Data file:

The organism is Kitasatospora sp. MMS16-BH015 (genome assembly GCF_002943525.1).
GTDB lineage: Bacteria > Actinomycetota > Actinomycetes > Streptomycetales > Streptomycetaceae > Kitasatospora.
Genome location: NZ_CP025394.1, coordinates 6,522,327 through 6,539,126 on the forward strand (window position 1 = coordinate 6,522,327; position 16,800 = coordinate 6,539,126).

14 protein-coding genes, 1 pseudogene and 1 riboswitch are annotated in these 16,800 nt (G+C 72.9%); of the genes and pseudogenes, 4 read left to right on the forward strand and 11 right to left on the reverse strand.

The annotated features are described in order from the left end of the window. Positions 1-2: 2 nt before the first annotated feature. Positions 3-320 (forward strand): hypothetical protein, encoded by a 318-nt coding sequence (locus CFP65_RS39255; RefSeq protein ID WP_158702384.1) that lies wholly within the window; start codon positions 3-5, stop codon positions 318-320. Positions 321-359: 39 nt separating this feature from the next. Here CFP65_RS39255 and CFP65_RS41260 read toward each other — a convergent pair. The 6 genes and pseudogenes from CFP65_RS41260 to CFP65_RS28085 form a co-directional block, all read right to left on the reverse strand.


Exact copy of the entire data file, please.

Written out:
The organism is Kitasatospora sp. MMS16-BH015 (genome assembly GCF_002943525.1).
GTDB lineage: Bacteria > Actinomycetota > Actinomycetes > Streptomycetales > Streptomycetaceae > Kitasatospora.
Genome location: NZ_CP025394.1, coordinates 6,522,327 through 6,539,126 on the forward strand (window position 1 = coordinate 6,522,327; position 16,800 = coordinate 6,539,126).

14 protein-coding genes, 1 pseudogene and 1 riboswitch are annotated in these 16,800 nt (G+C 72.9%); of the genes and pseudogenes, 4 read left to right on the forward strand and 11 right to left on the reverse strand.

The annotated features are described in order from the left end of the window. Positions 1-2: 2 nt before the first annotated feature. Positions 3-320 (forward strand): hypothetical protein, encoded by a 318-nt coding sequence (locus CFP65_RS39255; RefSeq protein ID WP_158702384.1) that lies wholly within the window; start codon positions 3-5, stop codon positions 318-320. Positions 321-359: 39 nt separating this feature from the next. Here CFP65_RS39255 and CFP65_RS41260 read toward each other — a convergent pair. The 6 genes and pseudogenes from CFP65_RS41260 to CFP65_RS28085 form a co-directional block, all read right to left on the reverse strand.